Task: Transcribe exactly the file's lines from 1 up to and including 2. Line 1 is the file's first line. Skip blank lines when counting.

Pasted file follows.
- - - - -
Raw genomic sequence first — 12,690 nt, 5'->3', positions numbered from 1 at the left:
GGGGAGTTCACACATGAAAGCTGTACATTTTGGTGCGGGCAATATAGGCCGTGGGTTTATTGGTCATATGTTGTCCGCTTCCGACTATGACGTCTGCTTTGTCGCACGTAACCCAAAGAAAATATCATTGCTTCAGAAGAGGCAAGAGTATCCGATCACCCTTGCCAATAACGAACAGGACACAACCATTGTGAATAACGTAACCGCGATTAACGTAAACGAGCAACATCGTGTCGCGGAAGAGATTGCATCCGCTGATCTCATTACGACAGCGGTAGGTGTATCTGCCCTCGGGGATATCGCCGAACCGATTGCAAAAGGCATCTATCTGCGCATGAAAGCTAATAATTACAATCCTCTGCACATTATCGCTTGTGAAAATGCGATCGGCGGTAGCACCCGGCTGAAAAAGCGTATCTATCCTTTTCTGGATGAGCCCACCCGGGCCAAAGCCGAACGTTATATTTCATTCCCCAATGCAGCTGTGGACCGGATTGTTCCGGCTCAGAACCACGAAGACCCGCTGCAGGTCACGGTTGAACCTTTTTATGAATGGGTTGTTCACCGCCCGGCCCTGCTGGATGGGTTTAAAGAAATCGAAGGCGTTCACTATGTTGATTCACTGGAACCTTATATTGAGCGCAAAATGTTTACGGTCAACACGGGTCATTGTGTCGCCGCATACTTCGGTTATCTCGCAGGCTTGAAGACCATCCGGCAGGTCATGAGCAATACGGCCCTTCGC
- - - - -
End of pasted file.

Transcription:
Raw genomic sequence first — 12,690 nt, 5'->3', positions numbered from 1 at the left:
GGGGAGTTCACACATGAAAGCTGTACATTTTGGTGCGGGCAATATAGGCCGTGGGTTTATTGGTCATATGTTGTCCGCTTCCGACTATGACGTCTGCTTTGTCGCACGTAACCCAAAGAAAATATCATTGCTTCAGAAGAGGCAAGAGTATCCGATCACCCTTGCCAATAACGAACAGGACACAACCATTGTGAATAACGTAACCGCGATTAACGTAAACGAGCAACATCGTGTCGCGGAAGAGATTGCATCCGCTGATCTCATTACGACAGCGGTAGGTGTATCTGCCCTCGGGGATATCGCCGAACCGATTGCAAAAGGCATCTATCTGCGCATGAAAGCTAATAATTACAATCCTCTGCACATTATCGCTTGTGAAAATGCGATCGGCGGTAGCACCCGGCTGAAAAAGCGTATCTATCCTTTTCTGGATGAGCCCACCCGGGCCAAAGCCGAACGTTATATTTCATTCCCCAATGCAGCTGTGGACCGGATTGTTCCGGCTCAGAACCACGAAGACCCGCTGCAGGTCACGGTTGAACCTTTTTATGAATGGGTTGTTCACCGCCCGGCCCTGCTGGATGGGTTTAAAGAAATCGAAGGCGTTCACTATGTTGATTCACTGGAACCTTATATTGAGCGCAAAATGTTTACGGTCAACACGGGTCATTGTGTCGCCGCATACTTCGGTTATCTCGCAGGCTTGAAGACCATCCGGCAGGTCATGAGCAATACGGCCCTTCGC